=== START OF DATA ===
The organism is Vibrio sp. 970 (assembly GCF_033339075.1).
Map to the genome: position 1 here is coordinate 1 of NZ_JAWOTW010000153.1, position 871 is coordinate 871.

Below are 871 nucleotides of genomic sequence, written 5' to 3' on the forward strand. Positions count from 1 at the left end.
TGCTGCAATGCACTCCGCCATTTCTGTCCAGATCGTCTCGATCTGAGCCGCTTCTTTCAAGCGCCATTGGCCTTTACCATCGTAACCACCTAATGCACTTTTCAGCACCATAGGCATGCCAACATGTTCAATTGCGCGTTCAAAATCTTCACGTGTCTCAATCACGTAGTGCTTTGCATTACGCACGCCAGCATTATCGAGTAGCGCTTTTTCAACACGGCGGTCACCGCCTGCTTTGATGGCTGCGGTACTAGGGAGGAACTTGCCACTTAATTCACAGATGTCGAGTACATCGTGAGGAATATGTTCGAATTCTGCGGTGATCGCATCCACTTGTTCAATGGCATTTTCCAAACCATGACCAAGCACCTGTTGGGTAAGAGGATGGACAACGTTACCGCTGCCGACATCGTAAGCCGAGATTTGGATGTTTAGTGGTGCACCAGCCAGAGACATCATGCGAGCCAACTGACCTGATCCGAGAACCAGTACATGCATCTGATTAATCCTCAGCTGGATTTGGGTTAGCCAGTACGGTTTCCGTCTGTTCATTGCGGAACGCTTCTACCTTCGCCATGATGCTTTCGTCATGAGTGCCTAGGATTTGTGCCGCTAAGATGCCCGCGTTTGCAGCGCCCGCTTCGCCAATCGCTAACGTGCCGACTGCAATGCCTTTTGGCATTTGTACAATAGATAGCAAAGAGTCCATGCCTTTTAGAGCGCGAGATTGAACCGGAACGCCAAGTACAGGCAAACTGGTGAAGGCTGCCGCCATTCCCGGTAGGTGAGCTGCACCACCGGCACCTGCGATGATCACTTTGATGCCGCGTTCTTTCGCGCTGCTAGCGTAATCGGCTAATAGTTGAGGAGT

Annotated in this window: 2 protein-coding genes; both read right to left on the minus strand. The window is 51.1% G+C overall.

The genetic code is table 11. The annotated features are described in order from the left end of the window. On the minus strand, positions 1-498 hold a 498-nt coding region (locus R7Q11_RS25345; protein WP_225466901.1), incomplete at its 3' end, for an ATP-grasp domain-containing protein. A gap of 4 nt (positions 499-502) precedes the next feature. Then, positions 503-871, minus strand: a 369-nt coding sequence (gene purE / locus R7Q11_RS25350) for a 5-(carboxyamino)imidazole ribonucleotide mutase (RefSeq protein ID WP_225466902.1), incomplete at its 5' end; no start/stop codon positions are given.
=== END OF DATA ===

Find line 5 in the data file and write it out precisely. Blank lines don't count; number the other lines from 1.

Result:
Annotated in this window: 2 protein-coding genes; both read right to left on the minus strand. The window is 51.1% G+C overall.